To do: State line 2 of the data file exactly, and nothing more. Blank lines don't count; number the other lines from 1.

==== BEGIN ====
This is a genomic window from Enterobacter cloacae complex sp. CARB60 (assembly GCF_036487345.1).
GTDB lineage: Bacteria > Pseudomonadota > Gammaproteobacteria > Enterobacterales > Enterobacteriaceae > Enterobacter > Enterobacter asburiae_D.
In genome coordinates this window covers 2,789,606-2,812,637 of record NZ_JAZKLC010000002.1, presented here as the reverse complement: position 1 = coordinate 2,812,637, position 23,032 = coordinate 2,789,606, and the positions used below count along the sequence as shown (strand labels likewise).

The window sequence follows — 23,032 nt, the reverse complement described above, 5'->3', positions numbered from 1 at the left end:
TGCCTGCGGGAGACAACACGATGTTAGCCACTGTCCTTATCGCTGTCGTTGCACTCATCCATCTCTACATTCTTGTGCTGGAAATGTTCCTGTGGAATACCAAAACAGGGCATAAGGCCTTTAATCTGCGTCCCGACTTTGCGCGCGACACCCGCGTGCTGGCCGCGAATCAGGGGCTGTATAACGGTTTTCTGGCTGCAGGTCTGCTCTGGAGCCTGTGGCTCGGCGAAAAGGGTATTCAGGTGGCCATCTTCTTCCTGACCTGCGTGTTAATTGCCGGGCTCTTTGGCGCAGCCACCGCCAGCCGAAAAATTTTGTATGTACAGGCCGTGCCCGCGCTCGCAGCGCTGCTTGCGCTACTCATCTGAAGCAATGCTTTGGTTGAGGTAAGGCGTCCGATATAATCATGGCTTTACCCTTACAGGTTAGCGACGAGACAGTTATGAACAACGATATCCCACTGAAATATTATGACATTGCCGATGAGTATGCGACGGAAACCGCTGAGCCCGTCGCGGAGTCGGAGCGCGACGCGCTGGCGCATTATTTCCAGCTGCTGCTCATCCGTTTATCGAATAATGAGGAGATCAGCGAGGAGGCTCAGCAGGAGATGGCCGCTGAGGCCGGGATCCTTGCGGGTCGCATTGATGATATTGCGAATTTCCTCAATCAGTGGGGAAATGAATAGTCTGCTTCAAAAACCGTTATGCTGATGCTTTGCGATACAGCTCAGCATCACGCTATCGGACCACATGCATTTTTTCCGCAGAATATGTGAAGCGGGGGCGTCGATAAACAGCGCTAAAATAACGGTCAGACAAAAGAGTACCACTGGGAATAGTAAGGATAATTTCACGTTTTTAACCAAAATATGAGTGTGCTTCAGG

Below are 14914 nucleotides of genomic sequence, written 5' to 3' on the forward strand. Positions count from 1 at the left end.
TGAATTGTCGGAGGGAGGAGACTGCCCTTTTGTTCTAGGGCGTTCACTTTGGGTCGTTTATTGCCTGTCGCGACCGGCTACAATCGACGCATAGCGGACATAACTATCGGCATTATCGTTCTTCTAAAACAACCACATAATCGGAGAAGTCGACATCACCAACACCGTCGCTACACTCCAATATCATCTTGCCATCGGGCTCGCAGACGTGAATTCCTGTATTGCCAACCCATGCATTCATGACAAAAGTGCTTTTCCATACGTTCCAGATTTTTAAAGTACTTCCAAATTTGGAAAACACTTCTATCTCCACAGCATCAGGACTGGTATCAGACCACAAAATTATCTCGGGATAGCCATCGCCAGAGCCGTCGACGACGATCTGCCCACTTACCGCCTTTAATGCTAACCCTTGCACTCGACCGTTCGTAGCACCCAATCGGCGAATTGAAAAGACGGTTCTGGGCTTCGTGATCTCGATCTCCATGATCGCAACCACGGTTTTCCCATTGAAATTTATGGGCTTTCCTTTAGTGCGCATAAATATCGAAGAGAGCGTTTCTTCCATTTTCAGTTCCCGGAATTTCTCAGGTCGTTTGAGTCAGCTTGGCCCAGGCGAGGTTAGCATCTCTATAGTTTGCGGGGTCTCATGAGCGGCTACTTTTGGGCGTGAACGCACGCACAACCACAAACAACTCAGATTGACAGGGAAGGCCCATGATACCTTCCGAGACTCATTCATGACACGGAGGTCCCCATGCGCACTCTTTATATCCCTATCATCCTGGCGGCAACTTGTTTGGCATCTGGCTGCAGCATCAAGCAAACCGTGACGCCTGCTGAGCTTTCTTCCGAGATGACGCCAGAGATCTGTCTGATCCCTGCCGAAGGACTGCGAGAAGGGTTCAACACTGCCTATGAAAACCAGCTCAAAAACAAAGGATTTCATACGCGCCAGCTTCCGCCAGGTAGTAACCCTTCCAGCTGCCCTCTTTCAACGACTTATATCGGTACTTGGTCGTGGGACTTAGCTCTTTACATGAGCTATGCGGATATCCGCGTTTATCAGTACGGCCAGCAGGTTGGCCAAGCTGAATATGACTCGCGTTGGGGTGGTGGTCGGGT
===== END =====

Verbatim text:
GTDB lineage: Bacteria > Pseudomonadota > Gammaproteobacteria > Enterobacterales > Enterobacteriaceae > Enterobacter > Enterobacter asburiae_D.